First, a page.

The crater formed when Mt. Hakone last erupted 3 centuries ago still emits hot vapors and sulphurous fumes, creating a scene that might be drawn from Tolkein's Mordor. Steam rises from the rivers flowing through this area.
This elongated lake developed about 3000 years ago during the last volcanic eruption of Mt. Hakone. Extremely scenic, it is lined by dense forests, shrines, and luxury hotels and crisscrossed by passenger ferries, some oddly decorated as pirate ships. It is also popular with fishermen. These photos give an idea of how pretty the lake is. On clear days, which are not frequent, views of Mt. Fuji are supposed to be beautiful but we didn't see any.
Lake Ashi is formed by an ancient volcanic caldera. Sightseeing cruise boats which resemble pirate ships cross the lake in a north-south direction in both directions regularly and takes about 30 minutes. On a cold winter day in 2005, I took the southbound boat from Togendai to Hakonemachi. Along the way, you will pass by a Shinto shrine on the south-eastern side of the lake. The sights along the way were breath-taking. I braved the cold and remained on the deck throughout the cruise.
The premier attraction in this city is the Great Buddha, housed on the grounds of the Kotokuin Temple. This bronze statue of the Amida Buddha was cast in 1252 and is about 40 feet high and weighing well over 100 tons. In this century, earthquake protection reconstruction was made allowing the body to move freely on the base. It is the second largest Buddha statue in Japan and has been exposed to the outside elements since a surrounding temple was washed away by a tidal wave in the late 15th Century.
This is a museum of sculpture set in some beautiful lawned gardens. Sound boring? It isn't - even the kids will love this as there are so many massive works, mainly of a modern bent - even giant perspect tubes that the kids can play in.
Some really impressive Henry Moore works and a very nice Picasso exhibition.
The valley is actually near the top of a mountian and is a volcano that colapsed a long time ago. The result is an area of mountain side covered with thermal vents that produce a lot of steam and boiling water on the surface. There are walkways through the area that allow you to safely stroll around and take it all in. At the top there is a small kiosk selling hard boiled eggs cooked in a nearby boiling pool of water that come out black (500 Yen for 6).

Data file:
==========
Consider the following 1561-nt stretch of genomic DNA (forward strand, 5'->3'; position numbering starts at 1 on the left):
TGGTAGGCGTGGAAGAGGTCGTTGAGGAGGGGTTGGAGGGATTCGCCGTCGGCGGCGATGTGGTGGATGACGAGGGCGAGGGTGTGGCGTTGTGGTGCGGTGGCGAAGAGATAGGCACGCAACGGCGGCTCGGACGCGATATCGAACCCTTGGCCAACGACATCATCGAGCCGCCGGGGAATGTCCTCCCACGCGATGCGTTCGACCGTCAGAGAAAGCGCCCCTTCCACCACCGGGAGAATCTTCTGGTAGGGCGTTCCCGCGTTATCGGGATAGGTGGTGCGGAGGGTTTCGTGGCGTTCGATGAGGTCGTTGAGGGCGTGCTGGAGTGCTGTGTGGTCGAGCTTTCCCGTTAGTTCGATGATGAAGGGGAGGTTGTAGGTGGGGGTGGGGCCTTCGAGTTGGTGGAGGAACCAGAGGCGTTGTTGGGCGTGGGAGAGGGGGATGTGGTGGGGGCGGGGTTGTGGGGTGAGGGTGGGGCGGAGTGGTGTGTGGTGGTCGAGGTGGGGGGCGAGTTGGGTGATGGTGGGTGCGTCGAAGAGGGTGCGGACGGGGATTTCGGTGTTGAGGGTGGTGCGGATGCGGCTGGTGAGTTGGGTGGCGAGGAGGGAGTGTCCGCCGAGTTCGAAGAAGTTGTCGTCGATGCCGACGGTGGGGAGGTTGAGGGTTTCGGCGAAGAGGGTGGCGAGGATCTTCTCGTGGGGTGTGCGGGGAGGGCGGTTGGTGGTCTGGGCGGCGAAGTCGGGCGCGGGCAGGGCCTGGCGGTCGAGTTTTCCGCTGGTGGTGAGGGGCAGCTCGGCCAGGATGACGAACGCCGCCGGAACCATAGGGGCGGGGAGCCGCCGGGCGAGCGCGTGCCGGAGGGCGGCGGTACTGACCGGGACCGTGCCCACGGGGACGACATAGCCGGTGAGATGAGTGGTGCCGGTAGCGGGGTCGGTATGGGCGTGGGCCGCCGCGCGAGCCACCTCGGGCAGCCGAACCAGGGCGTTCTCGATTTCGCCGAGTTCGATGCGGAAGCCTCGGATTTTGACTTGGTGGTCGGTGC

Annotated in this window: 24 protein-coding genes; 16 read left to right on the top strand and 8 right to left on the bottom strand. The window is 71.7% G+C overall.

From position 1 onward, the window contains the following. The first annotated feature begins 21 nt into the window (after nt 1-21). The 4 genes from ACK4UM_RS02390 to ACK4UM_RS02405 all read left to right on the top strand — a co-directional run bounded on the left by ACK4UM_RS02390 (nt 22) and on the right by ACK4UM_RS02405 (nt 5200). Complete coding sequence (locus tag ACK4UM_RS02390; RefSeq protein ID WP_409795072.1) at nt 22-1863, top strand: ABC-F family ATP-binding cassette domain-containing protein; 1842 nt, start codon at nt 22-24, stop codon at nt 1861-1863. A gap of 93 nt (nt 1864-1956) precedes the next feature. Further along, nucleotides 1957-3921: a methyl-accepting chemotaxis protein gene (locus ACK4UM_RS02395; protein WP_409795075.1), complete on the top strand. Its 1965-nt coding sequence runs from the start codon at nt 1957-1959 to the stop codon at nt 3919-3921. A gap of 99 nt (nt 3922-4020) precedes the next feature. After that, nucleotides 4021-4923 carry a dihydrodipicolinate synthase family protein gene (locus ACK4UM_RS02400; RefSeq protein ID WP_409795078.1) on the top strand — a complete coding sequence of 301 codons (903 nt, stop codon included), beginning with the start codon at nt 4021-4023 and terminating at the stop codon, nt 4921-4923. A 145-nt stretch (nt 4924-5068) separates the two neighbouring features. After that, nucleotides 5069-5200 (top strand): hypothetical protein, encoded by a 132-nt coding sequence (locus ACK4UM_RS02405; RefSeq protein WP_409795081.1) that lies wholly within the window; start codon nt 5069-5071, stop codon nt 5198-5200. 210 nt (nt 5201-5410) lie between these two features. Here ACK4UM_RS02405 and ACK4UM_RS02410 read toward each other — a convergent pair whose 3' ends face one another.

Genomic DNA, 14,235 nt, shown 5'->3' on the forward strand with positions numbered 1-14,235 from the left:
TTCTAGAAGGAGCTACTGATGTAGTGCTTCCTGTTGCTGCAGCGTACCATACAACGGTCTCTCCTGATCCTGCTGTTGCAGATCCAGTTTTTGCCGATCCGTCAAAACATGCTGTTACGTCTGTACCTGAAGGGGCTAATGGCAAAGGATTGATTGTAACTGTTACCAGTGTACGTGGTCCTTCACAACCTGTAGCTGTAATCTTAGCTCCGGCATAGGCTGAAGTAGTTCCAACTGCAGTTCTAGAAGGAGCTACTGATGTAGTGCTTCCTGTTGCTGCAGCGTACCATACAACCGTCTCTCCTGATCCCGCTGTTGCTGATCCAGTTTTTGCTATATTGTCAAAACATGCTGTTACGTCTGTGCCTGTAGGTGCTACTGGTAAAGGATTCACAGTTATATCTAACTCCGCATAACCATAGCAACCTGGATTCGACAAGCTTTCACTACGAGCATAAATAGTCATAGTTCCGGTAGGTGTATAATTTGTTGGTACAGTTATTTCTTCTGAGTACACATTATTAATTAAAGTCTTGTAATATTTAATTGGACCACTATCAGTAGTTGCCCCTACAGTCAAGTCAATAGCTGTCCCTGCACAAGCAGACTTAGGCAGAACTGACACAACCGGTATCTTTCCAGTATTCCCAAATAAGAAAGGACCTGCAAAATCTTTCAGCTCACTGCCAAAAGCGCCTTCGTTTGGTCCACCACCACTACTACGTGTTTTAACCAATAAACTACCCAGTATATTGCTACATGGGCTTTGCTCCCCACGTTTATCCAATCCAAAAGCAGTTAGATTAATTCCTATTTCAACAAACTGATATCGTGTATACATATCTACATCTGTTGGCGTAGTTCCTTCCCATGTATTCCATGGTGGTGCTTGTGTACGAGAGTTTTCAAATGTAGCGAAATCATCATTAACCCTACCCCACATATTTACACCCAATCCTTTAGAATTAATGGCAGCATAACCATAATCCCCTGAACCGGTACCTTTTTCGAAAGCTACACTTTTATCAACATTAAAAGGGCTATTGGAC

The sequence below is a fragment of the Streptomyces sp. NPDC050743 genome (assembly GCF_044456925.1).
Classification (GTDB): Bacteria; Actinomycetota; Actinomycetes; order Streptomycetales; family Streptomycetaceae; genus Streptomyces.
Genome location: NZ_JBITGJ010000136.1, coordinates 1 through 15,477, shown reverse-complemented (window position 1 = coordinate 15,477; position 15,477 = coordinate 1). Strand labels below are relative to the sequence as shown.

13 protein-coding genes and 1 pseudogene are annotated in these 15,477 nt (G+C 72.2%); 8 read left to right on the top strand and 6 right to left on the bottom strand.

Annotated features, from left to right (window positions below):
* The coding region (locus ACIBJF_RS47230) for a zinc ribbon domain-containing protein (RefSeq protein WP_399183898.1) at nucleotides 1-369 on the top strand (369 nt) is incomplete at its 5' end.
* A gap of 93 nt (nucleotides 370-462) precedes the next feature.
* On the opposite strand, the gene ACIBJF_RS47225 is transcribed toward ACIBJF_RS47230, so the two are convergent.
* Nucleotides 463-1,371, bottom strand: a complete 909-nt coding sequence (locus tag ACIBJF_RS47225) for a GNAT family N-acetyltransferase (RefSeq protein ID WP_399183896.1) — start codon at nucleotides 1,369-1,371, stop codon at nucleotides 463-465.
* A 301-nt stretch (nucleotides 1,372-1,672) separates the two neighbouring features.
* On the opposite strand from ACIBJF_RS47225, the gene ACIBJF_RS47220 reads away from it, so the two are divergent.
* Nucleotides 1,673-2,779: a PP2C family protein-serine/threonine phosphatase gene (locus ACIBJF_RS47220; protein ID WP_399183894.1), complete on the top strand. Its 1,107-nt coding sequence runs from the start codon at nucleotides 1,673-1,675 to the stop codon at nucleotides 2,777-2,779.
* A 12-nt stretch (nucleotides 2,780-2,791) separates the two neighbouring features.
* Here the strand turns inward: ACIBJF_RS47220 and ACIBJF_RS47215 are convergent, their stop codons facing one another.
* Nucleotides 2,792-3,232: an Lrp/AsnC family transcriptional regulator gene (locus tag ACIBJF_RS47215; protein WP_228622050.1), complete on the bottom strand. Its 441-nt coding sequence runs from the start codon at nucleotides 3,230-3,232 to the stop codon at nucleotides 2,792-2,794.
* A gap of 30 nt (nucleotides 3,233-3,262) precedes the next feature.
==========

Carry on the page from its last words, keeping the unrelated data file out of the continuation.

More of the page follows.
The Owakudani valley is on the main Hakone circular tour and can get very busy at weekends and during holidays. Also it can get very windy up there and when we were there they had to shut half the cable cars down.
An amusement park, featuring Fujiyama, one of the world's highest roller coasters.
Open since 1961.
The site of this park pales in comparison to nearby Mt. Fuji. The 124-acre park has 33 rides, 9 restaurants, 12 snack bars, 17 tennis courts, and 20 bowling alleys.
The highest stand 79m,highest speed 130km/h, the whole ride takes about 3.36minutes. The length is 2045m. Entrance fees is 1000yen/ride.
I can't even walk nearby....scary!!! How bout you?
The Japan highest mountain of 3776m above sea level. This is a landmark of Japan which will never miss by most tourist. The beauty of the shape is just like a lady's skirt. The peak is changing color from season to season.I think most of us knew why...When getting closer to the peak, the plants are actually getting sorter and when you reach the peak is actually no plants at all. Most the Japanese can explain. There is also some stories behind this landmark!